US export control
Updated: 2013-01-07 07:42
China was justified in expressing its disappointment and dissatisfaction on Saturday after the United States retained restrictions on the exporting of satellites and related items to China.
The US decision does a disservice to the cultivation of more balanced trade between the two countries, which in turn will have negative impact on the healthy development of bilateral trade ties.
On Jan 3, US President Barack Obama signed the National Defense Authorization Act for Fiscal Year 2013, which, although it loosens restrictions on US satellite exports, bans the exporting, re-exporting or transferring of satellites to China, as well as the launching of US satellites in Chinese territory.
The move will continue to bottleneck cooperation between the countries on satellites for civil use, and it does not conform with US promises to ease its export control system and boost exports of high-tech equipment to China.
China has been a victim of the biased US export control regime for a long time, as the US has restricted exports to China of high-tech products including spacecraft and their components, military technologies and products, military-civilian dual-use goods, and software.
In recent years, there have been growing calls within both countries for the US to relax its export controls and promote exports of high-tech products to China, as the move would contribute to a more balanced trade between the two countries and bring benefits to both.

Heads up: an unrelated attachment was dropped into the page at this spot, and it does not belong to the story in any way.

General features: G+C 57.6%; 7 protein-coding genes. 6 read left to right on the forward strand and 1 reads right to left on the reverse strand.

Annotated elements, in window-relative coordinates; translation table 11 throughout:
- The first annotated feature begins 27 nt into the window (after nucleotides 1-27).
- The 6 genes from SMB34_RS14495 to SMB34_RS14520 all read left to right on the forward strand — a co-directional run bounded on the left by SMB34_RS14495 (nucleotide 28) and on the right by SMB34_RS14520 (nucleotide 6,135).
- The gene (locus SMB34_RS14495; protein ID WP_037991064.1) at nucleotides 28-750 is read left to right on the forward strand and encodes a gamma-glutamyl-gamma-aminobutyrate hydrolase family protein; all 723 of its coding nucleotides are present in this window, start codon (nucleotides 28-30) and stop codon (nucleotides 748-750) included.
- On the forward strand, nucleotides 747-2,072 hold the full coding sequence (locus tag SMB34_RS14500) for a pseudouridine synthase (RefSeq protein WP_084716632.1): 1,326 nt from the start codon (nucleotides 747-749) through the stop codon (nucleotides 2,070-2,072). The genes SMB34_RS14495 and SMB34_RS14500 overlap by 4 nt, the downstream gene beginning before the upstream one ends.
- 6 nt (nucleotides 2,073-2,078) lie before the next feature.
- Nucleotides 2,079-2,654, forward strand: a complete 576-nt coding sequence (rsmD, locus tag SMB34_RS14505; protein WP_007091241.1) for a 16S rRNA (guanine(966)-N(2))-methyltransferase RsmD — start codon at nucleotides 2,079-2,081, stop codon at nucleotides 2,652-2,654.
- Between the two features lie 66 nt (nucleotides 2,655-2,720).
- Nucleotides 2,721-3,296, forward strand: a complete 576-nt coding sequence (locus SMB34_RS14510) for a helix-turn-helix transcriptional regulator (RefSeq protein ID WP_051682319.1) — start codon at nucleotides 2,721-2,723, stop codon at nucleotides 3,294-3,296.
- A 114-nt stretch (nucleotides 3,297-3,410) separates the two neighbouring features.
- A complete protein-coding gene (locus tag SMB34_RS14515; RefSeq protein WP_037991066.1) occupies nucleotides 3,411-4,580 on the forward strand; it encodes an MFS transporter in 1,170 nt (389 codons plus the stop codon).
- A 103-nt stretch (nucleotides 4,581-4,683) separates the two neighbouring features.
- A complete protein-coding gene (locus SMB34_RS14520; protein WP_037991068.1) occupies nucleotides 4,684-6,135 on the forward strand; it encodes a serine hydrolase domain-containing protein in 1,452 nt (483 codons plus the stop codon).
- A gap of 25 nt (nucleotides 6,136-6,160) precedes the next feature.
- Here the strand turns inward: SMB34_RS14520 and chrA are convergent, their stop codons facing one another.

High-ranking US officials, Obama included, have promised on many occasions that the US would move to ease its export control regime and that China would benefit from the changes. However, the new US defense authorization bill is a ready proof that the US is merely paying lip service to such promises.
The US should honor its promises and match words with deeds. It should respect its trade partners and treat them as equals.
China is the US' third largest export market now, and its imports from the US are expected to continue to grow this year. China has a trade surplus with the US, and it has long proposed that the two sides should address the issue through removing trade barriers and promoting trade liberalization and trade facilitation.
The US should do more to promote better trade and business ties with China, rather than putting obstacles in their way.